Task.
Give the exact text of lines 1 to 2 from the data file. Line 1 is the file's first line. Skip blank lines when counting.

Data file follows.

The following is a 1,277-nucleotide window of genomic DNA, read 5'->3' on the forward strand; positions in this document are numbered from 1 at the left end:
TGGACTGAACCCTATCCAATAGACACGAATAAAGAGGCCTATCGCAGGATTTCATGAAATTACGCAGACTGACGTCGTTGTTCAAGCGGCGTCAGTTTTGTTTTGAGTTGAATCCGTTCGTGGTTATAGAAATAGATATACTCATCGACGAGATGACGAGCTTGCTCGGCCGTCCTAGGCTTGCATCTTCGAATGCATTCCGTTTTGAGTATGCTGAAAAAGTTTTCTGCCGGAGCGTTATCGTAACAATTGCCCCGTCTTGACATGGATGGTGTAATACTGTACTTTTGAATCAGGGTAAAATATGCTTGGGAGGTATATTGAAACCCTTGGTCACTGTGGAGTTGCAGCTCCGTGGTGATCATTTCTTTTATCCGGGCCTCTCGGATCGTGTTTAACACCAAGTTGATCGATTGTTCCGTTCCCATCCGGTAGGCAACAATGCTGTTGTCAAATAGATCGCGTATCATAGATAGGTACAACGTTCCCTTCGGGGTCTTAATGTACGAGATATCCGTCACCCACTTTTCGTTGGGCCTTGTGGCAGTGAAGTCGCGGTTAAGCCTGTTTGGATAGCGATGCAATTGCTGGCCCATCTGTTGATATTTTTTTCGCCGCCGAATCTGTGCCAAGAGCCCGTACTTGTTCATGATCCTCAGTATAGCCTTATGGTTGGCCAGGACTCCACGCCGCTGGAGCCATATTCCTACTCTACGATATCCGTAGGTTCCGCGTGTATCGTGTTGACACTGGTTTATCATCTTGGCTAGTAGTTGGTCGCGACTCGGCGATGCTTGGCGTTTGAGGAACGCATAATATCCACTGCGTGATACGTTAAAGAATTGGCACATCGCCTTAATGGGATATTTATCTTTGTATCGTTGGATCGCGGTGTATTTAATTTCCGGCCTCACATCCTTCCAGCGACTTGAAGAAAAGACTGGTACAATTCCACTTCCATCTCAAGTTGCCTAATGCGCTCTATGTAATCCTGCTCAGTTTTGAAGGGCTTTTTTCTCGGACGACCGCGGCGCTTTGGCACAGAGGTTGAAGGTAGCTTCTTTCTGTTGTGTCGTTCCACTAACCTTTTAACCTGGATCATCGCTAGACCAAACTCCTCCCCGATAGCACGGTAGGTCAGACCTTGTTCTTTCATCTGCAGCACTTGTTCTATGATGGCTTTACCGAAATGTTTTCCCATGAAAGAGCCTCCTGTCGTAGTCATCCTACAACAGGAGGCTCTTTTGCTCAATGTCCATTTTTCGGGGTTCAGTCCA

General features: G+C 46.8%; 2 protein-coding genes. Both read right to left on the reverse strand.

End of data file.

The following is a 1,277-nucleotide window of genomic DNA, read 5'->3' on the forward strand; positions in this document are numbered from 1 at the left end:
TGGACTGAACCCTATCCAATAGACACGAATAAAGAGGCCTATCGCAGGATTTCATGAAATTACGCAGACTGACGTCGTTGTTCAAGCGGCGTCAGTTTTGTTTTGAGTTGAATCCGTTCGTGGTTATAGAAATAGATATACTCATCGACGAGATGACGAGCTTGCTCGGCCGTCCTAGGCTTGCATCTTCGAATGCATTCCGTTTTGAGTATGCTGAAAAAGTTTTCTGCCGGAGCGTTATCGTAACAATTGCCCCGTCTTGACATGGATGGTGTAATACTGTACTTTTGAATCAGGGTAAAATATGCTTGGGAGGTATATTGAAACCCTTGGTCACTGTGGAGTTGCAGCTCCGTGGTGATCATTTCTTTTATCCGGGCCTCTCGGATCGTGTTTAACACCAAGTTGATCGATTGTTCCGTTCCCATCCGGTAGGCAACAATGCTGTTGTCAAATAGATCGCGTATCATAGATAGGTACAACGTTCCCTTCGGGGTCTTAATGTACGAGATATCCGTCACCCACTTTTCGTTGGGCCTTGTGGCAGTGAAGTCGCGGTTAAGCCTGTTTGGATAGCGATGCAATTGCTGGCCCATCTGTTGATATTTTTTTCGCCGCCGAATCTGTGCCAAGAGCCCGTACTTGTTCATGATCCTCAGTATAGCCTTATGGTTGGCCAGGACTCCACGCCGCTGGAGCCATATTCCTACTCTACGATATCCGTAGGTTCCGCGTGTATCGTGTTGACACTGGTTTATCATCTTGGCTAGTAGTTGGTCGCGACTCGGCGATGCTTGGCGTTTGAGGAACGCATAATATCCACTGCGTGATACGTTAAAGAATTGGCACATCGCCTTAATGGGATATTTATCTTTGTATCGTTGGATCGCGGTGTATTTAATTTCCGGCCTCACATCCTTCCAGCGACTTGAAGAAAAGACTGGTACAATTCCACTTCCATCTCAAGTTGCCTAATGCGCTCTATGTAATCCTGCTCAGTTTTGAAGGGCTTTTTTCTCGGACGACCGCGGCGCTTTGGCACAGAGGTTGAAGGTAGCTTCTTTCTGTTGTGTCGTTCCACTAACCTTTTAACCTGGATCATCGCTAGACCAAACTCCTCCCCGATAGCACGGTAGGTCAGACCTTGTTCTTTCATCTGCAGCACTTGTTCTATGATGGCTTTACCGAAATGTTTTCCCATGAAAGAGCCTCCTGTCGTAGTCATCCTACAACAGGAGGCTCTTTTGCTCAATGTCCATTTTTCGGGGTTCAGTCCA